Ups and downs of academic research

I believe, and I have been reassured, that writer’s block is a constant companion in the journey of a PhD student. Could this be especially true for people in humanities, especially those dealing with phenomenological study compared to those dealing with hard sciences? Whatever the reason or the norm, I have been plagued with this for weeks on end now.

It’s not that I do not try. I do try. I try different tactics, sitting at home in my converted study corner, I try sitting in the library in front of the huge computer screens, I try keeping to allotted time slots of break, and all has failed. Three continuous weeks of not a single important read, not a single comprehensive sentence – and I feel despair.

I keep checking news, keeping up with social media, day-dreaming about more exciting stuff or about getting this done, re-organising my files, or just sneaking in an online game or other trivia from time to time, promising myself that I will get it done in a minute, in a few minutes — that never happens. I am even contemplating seeking clinical help. Maybe the anxiety and depression is finally getting a hold of me.

And today, here I am. Trying something different. I hear the birds chirping in the distance. I hear traffic somewhere far off, probably Manning Road, I hear the leaves rustle (and that reminds me of psithurism), I hear the heels of tap tapping carrying people to and fro, I hear the lazy and sometimes purpose stroll of the sneakers caryying students I suppose, I hear bouts of laughter from happy coffiers in the Aroma Café some 30 or so meters away. Good thing I don’t smell the brewing coffee. I feel the cold of the autumn breeze, I also feel the warmth of a brave sun trying to poke through the clouds, I see vast green of the fields, I see brown building lining around in a curve in the distance. Most importantly I hear my mind ease. I hear silence, silence in my brain.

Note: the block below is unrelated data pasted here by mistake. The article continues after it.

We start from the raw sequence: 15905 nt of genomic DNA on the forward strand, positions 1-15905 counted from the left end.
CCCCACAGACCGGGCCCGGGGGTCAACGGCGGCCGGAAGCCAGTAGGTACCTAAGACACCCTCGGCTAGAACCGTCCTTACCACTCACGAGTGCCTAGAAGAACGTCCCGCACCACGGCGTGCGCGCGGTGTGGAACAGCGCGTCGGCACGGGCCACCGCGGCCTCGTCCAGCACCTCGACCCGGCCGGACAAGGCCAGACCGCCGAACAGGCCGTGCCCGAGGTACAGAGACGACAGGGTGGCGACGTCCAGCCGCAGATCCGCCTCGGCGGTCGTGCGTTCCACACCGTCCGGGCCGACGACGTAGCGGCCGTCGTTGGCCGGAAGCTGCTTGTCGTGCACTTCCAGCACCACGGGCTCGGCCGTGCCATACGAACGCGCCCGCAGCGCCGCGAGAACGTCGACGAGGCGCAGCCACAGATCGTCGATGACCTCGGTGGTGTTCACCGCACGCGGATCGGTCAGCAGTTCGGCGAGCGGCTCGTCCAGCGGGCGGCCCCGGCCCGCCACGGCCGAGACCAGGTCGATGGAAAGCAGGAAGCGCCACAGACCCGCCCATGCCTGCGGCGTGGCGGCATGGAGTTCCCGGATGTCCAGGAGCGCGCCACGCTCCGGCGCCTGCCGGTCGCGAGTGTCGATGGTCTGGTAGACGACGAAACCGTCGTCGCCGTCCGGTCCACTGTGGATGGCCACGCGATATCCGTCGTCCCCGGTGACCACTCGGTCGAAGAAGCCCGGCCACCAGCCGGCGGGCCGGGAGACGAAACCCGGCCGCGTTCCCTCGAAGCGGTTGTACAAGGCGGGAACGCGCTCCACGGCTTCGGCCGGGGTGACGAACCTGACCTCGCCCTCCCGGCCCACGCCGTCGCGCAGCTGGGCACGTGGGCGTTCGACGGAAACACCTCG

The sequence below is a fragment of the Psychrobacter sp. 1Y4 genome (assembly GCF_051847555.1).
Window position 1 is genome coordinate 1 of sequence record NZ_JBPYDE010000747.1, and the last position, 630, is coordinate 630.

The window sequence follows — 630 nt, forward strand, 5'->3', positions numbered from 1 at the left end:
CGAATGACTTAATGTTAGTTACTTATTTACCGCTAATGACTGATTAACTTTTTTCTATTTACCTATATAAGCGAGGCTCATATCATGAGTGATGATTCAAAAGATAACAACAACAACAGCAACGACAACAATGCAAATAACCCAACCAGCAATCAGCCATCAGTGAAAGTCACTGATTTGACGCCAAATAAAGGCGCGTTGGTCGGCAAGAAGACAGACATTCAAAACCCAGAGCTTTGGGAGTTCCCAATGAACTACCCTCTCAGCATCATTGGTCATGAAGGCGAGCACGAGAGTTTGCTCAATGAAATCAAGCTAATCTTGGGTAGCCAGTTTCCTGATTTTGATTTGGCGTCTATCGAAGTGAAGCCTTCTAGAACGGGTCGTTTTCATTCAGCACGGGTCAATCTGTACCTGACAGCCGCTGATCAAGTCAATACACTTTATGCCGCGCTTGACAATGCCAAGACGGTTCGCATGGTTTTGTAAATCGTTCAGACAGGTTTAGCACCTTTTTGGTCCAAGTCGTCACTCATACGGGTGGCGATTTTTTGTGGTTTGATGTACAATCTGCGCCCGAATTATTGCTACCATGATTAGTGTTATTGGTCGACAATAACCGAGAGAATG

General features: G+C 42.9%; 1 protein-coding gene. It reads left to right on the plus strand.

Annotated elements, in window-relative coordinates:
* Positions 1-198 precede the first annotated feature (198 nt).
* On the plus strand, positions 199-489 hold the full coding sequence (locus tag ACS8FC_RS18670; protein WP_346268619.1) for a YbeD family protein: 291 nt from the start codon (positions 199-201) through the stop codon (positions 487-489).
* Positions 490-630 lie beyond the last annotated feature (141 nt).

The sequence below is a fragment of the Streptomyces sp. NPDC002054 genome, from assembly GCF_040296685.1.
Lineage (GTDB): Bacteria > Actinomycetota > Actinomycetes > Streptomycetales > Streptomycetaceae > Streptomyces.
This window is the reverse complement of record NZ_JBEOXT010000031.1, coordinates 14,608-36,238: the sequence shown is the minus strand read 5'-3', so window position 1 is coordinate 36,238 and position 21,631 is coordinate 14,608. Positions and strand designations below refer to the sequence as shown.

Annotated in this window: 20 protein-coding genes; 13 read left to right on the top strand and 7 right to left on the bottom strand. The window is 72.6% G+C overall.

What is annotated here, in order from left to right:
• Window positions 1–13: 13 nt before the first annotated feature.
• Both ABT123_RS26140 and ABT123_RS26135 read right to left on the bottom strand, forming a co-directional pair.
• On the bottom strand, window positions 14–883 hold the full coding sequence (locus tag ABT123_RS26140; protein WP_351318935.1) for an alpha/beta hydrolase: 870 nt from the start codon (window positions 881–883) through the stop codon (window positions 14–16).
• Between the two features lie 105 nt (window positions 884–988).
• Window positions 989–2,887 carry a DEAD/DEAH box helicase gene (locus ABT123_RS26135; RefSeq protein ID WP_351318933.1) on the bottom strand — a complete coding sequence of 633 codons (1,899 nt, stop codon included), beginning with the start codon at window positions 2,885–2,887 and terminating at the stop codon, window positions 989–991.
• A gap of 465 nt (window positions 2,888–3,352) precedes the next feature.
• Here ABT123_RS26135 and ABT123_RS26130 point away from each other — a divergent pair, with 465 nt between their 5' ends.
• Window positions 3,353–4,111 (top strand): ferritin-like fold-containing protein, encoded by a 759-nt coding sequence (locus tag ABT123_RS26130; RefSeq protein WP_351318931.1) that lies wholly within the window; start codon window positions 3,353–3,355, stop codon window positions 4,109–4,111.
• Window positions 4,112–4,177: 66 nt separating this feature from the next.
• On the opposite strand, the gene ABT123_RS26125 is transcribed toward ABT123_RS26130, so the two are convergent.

No wonder, with this silence, I have been able to read at last. I am able to read and absorb and finally feel good about my effort to break this writer’s block.
I lean back in the wooden bench and my eye catches the brass sign on the top rung of the bench – the words on it. “Steve Hill (1950-2005), Curtin colleague and friend to many for 25 years

Urg! Now I have the urge to read on Steve Hill.



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I write as I think. I think as I write.

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